Seattle signed Austrian goalkeeper Michael Gspurning
Courtesy of Seattle Sounders

Summer visit sold Gspurning on the move to Seattle

SEATTLE — When Michael Gspurning and his wife visited Seattle in early August, the lush green surroundings reminded him enough of his native Austria for him to give the Sounders serious consideration. As the months went by and talks between the two sides intensified, the 30-year-old goalkeeper had seen enough of the area to make the move to the Pacific Northwest.

Although his visit only lasted a few days, the professionalism shown by the Sounders FC organization made a positive impression.

“Everything impressed me,” Gspurning told reporters on a conference call on Wednesday. “From that moment, I was thinking that this was a possibility for me to play professional soccer and to make the next step in my career. Fortunately, we continued to the speaking and after a while we ... were ready to sign the contract." 

With the retirement of Kasey Keller, Gspurning will have the opportunity to become Seattle’s long-term starting goalkeeper. During his visit, the 30-year-old recalled telling Sounders GM Adrian Hanauer that if he played for the Sounders “for five years, that would be great.”

With Keller’s impending retirement known since before the 2011 season, the club has worked for the past year to find a new goalkeeper. The 6-foot-5 Gspurning emerged as the team’s choice from a pool that included Seattle native and Everton backup Marcus Hahnemann.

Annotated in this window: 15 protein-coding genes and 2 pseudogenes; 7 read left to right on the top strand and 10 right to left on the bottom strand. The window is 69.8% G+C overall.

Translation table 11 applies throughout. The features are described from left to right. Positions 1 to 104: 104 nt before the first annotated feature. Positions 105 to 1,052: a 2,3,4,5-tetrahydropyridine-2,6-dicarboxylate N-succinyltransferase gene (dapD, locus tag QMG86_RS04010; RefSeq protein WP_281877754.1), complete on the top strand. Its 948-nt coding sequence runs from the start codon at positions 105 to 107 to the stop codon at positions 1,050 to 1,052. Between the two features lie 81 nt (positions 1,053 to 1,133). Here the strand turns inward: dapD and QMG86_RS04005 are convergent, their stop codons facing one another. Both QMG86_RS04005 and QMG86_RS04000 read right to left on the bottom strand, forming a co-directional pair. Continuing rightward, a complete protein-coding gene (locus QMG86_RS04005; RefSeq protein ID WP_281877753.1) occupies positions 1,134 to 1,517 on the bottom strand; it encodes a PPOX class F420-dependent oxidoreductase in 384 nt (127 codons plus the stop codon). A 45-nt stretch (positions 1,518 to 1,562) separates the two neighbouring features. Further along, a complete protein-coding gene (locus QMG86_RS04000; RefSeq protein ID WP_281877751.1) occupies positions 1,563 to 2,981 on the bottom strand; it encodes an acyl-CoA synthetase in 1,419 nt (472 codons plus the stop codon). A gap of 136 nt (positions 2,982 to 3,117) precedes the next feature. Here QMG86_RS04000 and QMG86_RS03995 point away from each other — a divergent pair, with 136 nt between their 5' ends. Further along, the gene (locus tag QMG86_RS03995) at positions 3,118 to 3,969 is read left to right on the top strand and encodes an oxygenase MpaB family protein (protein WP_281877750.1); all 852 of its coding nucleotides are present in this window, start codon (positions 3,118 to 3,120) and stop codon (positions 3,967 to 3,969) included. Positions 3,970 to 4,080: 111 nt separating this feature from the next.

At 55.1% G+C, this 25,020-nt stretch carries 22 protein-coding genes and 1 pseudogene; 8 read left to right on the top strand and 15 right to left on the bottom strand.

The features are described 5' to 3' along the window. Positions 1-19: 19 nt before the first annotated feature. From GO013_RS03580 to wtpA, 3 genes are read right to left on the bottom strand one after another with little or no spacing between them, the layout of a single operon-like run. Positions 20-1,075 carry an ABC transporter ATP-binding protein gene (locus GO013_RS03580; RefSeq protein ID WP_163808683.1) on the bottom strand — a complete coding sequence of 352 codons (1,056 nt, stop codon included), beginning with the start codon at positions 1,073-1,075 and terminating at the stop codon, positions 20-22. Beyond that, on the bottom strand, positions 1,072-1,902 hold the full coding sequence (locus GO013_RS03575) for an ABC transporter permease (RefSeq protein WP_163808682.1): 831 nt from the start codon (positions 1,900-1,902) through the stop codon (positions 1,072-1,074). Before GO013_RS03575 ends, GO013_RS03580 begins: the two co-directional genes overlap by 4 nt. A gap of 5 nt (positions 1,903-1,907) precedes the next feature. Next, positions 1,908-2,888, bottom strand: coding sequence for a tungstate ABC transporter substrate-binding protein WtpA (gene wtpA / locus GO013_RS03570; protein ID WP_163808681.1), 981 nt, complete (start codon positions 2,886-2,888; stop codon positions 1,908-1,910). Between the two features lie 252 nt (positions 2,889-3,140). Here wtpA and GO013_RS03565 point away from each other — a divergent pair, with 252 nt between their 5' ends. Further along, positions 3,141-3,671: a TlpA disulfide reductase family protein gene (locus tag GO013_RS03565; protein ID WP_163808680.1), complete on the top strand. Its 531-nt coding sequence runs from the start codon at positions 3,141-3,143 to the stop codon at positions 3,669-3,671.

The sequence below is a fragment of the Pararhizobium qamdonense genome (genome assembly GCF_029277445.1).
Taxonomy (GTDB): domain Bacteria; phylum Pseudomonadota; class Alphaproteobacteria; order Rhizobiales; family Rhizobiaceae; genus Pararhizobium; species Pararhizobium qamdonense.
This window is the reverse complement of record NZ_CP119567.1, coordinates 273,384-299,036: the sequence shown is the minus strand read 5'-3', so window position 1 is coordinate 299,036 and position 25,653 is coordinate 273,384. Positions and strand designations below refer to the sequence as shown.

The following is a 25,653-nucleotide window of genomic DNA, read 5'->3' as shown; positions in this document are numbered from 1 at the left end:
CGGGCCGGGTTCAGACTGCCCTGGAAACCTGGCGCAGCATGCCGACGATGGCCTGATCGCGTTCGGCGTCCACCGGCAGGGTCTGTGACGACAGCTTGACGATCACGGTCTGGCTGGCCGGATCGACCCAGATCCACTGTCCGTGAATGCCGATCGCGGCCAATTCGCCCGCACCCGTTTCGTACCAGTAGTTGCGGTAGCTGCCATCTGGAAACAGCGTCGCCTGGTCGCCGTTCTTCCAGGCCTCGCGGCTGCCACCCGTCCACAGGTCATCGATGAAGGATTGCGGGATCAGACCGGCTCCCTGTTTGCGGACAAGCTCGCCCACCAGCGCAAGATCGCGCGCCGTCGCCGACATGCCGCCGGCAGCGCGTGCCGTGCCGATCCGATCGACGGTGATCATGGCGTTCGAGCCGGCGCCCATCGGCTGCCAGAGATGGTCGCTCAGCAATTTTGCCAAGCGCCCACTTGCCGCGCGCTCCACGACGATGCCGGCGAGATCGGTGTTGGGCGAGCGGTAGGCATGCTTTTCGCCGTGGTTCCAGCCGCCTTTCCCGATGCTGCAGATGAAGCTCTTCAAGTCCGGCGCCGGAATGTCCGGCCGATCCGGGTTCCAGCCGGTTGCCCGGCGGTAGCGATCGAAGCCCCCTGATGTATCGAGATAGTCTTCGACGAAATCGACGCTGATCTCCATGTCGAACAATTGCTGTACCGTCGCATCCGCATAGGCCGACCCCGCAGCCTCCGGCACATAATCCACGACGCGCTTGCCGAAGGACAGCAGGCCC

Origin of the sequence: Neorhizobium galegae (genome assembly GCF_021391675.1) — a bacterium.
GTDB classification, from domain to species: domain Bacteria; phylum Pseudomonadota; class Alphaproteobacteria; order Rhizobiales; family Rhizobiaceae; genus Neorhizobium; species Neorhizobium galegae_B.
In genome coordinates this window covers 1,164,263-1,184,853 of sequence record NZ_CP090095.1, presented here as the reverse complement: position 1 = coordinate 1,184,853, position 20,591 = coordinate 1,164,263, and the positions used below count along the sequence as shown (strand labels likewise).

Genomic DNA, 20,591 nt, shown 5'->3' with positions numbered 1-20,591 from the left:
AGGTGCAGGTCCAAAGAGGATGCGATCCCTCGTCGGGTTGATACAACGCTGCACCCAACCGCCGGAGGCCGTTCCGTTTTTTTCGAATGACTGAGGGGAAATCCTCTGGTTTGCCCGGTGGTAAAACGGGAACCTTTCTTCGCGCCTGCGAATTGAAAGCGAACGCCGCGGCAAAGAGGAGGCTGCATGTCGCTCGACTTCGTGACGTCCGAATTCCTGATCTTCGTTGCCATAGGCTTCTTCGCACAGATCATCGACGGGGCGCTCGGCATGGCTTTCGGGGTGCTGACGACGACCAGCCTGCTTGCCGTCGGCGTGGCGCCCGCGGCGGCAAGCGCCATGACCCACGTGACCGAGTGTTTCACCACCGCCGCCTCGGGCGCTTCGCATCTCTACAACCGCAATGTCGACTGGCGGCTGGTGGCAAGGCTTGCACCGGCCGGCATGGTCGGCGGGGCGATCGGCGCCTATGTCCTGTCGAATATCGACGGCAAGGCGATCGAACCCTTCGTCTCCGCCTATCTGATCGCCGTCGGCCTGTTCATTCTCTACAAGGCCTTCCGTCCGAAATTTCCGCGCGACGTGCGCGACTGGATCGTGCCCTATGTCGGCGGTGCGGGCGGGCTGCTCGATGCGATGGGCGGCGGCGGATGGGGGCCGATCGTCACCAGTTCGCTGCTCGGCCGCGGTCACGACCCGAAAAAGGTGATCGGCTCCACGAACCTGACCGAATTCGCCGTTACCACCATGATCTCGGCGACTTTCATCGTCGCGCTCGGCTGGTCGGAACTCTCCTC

When it comes to stepping into Keller’s shadow, Gspurning paid homage to the retiring legend.

“If you know soccer, you know the name Kasey Keller,” Gspurning said. “He played in the biggest leagues of Europe and of course he’s a legend in Seattle because it’s his hometown.

“If I play like I did the last year in Greece, we will have a lot of success also,” Gspurning added. “In Seattle, it’s only up to me to bring my [best] performances.”


Coach Sigi Schmid confirmed that the Sounders did hold discussions with Hahnemann, but the league’s allocation process added uncertainty. As a returning national team player, Hahnemann would have been subject to the league’s allocation process. If another team claimed him, the Sounders would have been forced to meet that team’s price to obtain the goalkeeper. In the end, the club decided that Discovery was a safer route for securing a new goalkeeper.

During Wednesday's teleconference, Schmid said he expected current goalkeepers Bryan Meredith and Josh Ford to be part of the team’s future. However, he also mentioned that the club could bring in another veteran goalkeeper, saying that a few backup-caliber goalkeepers with MLS experience may come available this winter.

Gspurning’s contract with Greek club Skoda Xanthi expired this winter, making Major League Soccer and its calendar-year schedule a good option. The Austrian originally learned of the Sounders after Schmid worked his European network for possible goalkeeper options.

 Andrew Winner covers the Seattle Sounders for

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